Dopamine neurons in the VTA play a very important role in a variety of physiological as well as addictive behaviors. The main goal of the present proposal is to elucidate the relationship between plasticity at excitatory synapses in the ventral tegmental area (VTA)and addictive behaviors such as behavioral sensitization and self-administration of cocaine. During the current funding period (April1st, 2002- February 2006), we have collected evidence that might explain the sequence of events leading from NMDAR activation in the VTA produced by acute cocaine application, to long-term potentiation of VTA neurons that results as a consequence of in vivo cocaine exposure. Further, our preliminary data suggest that long-term changes of excitatory synaptic transmission in the VTA are not only produced by passive cocaine administration ( vivo cocaine injections), but operant behaviors such as cocaine self-administration.
Specific aim 1 will test the hypothesis that in vivo cocaine-induced potentiation involves a direct action of cocaine in the VTA mediated by NMDARs, D5 receptors and the cAMP/PKA-dependent pathway.
Specific aim 2 will test the role and time-course of protein synthesis in mediating long-term plasticity at VTA synapses and behavioral sensitization. Finally, specific aim 3 will characterize whether long-term synaptic changes at glutamatergic synapses in the VTA are produced during forced abstinence or extinction of operant responding from either food or cocaine. Taken together, the results from these experiments will likely help us understand the role of plasticity at glutamatergic synapses in the VTA in mediating cocaine-dependent behaviors.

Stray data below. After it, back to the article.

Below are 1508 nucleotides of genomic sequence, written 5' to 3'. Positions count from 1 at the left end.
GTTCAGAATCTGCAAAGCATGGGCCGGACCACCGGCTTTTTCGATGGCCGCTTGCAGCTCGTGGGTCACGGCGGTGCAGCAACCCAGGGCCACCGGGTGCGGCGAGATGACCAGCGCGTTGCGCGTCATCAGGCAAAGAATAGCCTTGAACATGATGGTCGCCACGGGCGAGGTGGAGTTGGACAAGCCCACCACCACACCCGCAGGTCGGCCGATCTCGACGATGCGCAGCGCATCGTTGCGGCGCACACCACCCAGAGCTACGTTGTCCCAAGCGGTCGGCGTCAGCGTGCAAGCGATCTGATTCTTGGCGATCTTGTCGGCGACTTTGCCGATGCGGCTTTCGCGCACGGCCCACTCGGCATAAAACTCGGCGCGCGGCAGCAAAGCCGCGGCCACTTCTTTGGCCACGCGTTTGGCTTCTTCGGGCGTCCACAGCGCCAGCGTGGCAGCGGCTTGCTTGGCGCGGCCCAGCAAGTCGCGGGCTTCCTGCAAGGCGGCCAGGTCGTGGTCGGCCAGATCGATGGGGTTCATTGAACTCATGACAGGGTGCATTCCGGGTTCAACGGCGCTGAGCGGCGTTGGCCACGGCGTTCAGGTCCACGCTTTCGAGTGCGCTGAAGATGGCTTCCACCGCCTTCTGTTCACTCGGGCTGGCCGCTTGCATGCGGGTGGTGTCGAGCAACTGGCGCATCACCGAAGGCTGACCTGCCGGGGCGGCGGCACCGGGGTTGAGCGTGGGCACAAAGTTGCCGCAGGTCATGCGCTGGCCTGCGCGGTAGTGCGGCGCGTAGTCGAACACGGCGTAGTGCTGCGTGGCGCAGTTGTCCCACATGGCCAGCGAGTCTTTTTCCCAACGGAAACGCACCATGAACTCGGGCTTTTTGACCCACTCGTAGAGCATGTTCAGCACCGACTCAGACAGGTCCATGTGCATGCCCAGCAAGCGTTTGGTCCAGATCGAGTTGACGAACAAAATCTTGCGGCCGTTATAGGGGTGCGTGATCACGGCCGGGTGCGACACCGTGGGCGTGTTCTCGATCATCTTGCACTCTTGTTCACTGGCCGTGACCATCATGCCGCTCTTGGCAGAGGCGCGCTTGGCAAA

National Institute of Health (NIH)
National Institute on Drug Abuse (NIDA)
Research Project (R01)
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Special Emphasis Panel (ZRG1-IFCN-A (04))
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Volman, Susan
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Ernest Gallo Clinic and Research Center
United States
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